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Four Steps to Sun Safety

Four Steps to Sun Safety

by Health & Wellness Team - June 09, 2014

For some of us, nothing feels as good as basking in the warm sun. But keep this in mind:
If you bask more than just a little, you’re exposing yourself to some big health risks.

An estimated 1 in 5 Americans will develop skin cancer during their lifetime, according to the American Academy of Dermatology (AAD). And one form of skin cancer—melanoma—is potentially deadly. But you can do a lot to protect yourself. Start by understanding these four facts:

One: Sunlight contains two types of ultraviolet (UV) rays—UVA and UVB. Both can be dangerous.

UVA rays penetrate deep into the skin and can weaken the immune system. That can make it easier for cancer to develop. UVB rays are the main cause of sunburn. Severe sunburns, particularly in childhood, increase the risk of skin cancer.

Most UV rays come from the sun, but they’re also generated by artificial light sources, such as tanning beds and sun lamps. According to the AAD, all UV exposure is unsafe. You can lower your risk for skin cancer by limiting your exposure to UV rays.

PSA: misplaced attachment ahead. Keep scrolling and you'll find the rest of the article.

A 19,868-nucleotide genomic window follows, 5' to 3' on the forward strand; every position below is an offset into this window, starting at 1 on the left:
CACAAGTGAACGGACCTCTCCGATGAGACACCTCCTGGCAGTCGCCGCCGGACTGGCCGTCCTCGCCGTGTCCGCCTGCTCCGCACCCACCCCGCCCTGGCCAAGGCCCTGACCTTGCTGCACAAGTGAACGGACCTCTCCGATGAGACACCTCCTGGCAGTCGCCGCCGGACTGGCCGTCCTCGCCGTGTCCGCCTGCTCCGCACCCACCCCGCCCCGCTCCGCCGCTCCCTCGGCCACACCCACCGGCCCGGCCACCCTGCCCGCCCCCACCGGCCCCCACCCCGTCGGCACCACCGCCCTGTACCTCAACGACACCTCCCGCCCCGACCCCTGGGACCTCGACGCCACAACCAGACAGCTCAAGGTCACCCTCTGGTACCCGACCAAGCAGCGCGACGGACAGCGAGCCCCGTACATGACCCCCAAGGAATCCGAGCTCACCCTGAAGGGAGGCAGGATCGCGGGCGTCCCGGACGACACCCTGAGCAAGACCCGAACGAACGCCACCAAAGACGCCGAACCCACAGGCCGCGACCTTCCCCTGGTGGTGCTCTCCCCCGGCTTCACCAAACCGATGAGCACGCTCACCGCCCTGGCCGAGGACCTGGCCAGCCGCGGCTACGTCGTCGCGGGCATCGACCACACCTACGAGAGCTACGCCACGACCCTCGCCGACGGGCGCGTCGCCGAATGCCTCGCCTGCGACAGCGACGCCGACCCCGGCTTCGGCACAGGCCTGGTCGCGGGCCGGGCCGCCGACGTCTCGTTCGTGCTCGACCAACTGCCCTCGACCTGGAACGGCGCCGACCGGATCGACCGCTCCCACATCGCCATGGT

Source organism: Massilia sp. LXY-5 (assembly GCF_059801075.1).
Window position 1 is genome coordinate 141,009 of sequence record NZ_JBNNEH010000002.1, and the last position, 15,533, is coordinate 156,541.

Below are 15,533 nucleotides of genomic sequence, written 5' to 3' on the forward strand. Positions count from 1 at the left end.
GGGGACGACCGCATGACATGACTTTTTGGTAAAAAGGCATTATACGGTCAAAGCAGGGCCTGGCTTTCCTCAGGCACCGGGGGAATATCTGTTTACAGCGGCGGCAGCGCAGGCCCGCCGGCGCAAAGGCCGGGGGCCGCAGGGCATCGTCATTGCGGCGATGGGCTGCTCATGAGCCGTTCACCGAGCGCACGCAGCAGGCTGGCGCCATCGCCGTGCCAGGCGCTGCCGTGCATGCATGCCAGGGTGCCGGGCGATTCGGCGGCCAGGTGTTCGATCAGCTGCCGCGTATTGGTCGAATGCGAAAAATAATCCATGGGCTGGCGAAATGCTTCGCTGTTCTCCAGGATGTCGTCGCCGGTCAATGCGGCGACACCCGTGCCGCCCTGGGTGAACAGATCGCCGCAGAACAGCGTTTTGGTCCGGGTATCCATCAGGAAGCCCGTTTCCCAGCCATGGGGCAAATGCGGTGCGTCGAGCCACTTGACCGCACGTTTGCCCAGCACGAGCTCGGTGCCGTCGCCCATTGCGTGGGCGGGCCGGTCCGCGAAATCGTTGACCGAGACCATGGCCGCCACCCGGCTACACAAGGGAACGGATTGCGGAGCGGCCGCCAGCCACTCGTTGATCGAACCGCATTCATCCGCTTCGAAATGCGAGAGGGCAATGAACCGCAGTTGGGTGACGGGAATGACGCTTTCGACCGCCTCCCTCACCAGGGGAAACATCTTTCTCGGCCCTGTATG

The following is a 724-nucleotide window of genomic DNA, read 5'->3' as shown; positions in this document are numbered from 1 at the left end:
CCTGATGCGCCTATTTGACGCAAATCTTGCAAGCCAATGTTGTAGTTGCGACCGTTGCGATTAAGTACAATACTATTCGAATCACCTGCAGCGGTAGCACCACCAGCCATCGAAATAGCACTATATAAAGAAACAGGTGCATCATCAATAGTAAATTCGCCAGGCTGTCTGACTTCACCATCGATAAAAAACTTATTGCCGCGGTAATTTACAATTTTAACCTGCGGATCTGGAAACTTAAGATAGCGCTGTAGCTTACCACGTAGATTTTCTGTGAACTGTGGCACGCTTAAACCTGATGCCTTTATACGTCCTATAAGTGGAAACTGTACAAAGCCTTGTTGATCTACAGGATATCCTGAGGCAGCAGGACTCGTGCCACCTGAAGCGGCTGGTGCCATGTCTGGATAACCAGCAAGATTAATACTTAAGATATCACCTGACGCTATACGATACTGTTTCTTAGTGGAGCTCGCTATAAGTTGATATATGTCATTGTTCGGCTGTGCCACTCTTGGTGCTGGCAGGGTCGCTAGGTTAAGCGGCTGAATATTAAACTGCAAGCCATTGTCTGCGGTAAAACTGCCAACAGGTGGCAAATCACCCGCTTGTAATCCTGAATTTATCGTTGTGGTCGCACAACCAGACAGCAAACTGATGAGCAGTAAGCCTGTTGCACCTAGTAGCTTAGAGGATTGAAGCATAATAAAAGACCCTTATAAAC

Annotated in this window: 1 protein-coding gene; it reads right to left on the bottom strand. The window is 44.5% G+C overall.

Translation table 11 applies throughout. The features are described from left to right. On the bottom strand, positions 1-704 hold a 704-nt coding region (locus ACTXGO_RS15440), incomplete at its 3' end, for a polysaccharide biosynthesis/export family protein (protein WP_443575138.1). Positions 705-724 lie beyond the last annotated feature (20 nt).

Two: Tanned skin is damaged skin. This damage builds up over time, contributing to premature aging of the skin and the risk of skin cancer.

People who like the look of a tan should consider using a sunless tanning product, such as a bronzer or self-tanner. But, continue to use a sunscreen.

Three: Stick with proven protections. For example, use sunscreen with an SPF (sun protection factor) of 30 or higher. Be sure it protects against both UVA and UVB rays, and follow application directions.

Also, cover up as much as you can. Wear a hat, a long-sleeved shirt, long pants and sunglasses, and try to stay in the shade.

Four: Don’t rely on the sun for vitamin D. Instead, get this bone-building nutrient from a healthy diet.

Foods naturally containing vitamin D include fatty fish, such as salmon. Other foods such as milk, yogurt, orange juice and cereal often have vitamin D added.

For more information on sun safety, visit Shannon’s online healthy library at


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